McGraw murder appeal hearing set for Wednesday
Published 11:32 pm Tuesday, August 11, 2015
After spending the last year in prison for the murder of his wife Vanessa Mintz, Travis McGraw is set for an appeal hearing today, Wednesday, Aug. 12.
McGraw, 48, was convicted of first-degree murder of his wife on June 4, 2014 following a trial in Polk County.
Mintz was murdered at the Saluda Mountain Lodge in Saluda, which her family owned at the time, on Feb. 19, 2011.
McGraw’s hearing is set for the North Carolina Court of Appeals after he appealed his conviction immediately following last year’s trial.
McGraw was sentenced to life in prison without parole and is serving his sentence at the Warren Correctional Institution in Manson.
The appeal is based on testimony provided by the N.C. State Bureau of Investigation (SBI) tool mark expert regarding a spent shell casing discovered on the floor of the lodge’s living quarters where Mintz was found fatally shot in the head as well as a shot to the arm.
Testimony included that the spent shell casing matched impressions of shells fired from McGraw’s shotgun.
McGraw is arguing that the court erred and abused its discretion when it denied his motion to suppress the testimony and when it denied his objections to the testimony, which excluded all other weapons from having fired the shell.
McGraw was charged with first-degree murder just days after Mintz was discovered. McGraw posted a $750,000 bond after spending about a year in jail.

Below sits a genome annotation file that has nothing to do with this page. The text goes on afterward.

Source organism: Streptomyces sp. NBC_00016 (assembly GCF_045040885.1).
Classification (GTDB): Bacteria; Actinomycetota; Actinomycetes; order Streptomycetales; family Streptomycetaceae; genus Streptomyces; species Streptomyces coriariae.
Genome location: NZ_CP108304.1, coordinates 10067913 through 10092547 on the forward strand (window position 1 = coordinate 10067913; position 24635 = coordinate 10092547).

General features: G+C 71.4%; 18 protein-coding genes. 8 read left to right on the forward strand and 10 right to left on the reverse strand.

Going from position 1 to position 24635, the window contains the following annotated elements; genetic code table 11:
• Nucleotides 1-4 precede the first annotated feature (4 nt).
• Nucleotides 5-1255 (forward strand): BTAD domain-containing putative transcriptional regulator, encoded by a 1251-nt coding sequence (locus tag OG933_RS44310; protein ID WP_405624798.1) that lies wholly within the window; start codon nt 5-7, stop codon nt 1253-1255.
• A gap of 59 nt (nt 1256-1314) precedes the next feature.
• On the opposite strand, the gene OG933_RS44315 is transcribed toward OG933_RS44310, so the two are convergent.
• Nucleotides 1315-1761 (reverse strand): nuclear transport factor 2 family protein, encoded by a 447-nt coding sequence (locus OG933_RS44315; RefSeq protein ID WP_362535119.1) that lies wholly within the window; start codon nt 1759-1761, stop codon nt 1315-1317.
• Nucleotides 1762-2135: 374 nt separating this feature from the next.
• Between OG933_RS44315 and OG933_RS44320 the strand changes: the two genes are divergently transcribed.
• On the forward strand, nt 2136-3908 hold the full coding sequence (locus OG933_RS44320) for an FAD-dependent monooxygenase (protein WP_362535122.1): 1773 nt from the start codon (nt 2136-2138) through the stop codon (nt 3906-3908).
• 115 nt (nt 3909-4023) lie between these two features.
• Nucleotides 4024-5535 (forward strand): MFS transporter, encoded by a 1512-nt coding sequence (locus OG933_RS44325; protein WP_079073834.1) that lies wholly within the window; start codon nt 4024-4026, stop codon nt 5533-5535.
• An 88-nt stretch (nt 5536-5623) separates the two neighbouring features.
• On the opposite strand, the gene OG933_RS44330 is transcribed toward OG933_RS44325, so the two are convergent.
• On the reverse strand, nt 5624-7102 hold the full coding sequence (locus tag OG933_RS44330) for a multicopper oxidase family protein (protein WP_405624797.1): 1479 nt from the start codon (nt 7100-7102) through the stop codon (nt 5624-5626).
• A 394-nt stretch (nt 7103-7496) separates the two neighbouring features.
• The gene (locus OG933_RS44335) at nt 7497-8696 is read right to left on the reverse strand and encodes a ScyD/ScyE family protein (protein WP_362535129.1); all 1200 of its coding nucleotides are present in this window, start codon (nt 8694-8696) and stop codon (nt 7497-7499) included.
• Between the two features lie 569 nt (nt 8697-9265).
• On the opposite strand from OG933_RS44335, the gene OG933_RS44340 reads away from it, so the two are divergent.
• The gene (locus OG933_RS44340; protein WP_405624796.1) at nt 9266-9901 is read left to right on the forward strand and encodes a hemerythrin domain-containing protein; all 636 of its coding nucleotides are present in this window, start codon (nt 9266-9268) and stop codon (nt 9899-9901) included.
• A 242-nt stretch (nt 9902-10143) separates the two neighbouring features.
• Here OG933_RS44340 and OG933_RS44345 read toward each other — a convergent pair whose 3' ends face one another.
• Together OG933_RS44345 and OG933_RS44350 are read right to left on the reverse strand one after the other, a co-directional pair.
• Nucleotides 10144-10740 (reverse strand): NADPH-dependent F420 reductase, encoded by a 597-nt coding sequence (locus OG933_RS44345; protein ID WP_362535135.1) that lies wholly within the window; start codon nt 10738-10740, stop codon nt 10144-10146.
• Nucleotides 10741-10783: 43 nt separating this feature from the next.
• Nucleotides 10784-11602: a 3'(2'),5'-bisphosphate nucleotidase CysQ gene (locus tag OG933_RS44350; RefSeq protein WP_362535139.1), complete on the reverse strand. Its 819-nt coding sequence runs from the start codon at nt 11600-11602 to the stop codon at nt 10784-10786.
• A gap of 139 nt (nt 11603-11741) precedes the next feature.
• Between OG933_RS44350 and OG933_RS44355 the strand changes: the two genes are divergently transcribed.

The state’s case was centered on the shell casing left on the floor beside Mintz shoes as well McGraw’s girlfriend giving him an ultimatum the Thursday prior to the Friday night murder. Mary Beth Fisher, who testified she and McGraw did not have a physical relationship, texted McGraw he needed to choose between she and Mintz and to give her an answer by that Sunday.
The state used cell phone text messages to show that McGraw’s motive for murdering his wife was to be with Fisher. McGraw had a $100,000 insurance policy on Mintz through the U.S. Air Force, which according to Air Force testimony, he called inquiring about hours after Mintz was discovered murdered.
McGraw testified the only way the shell was left on the floor was that it fell out of his pocket as he had been target shooting that day with the shotgun in question.
During testimony, according to cell phone records, McGraw’s phone was not near the location he said he target practiced that day.
The SBI found similar shells to the spent shell found at the lodge in McGraw’s truck the day of the murder. McGraw, a former police officer, cooperated with law enforcement and took officers to his home and surrendered all his weapons, including the shotgun determined at trial to be the murder weapon.
McGraw as well as his son testified that he spent the night at home with his son.
McGraw is asking the appeals court to either dismiss the case or overturn his conviction and sentence and have a retrial.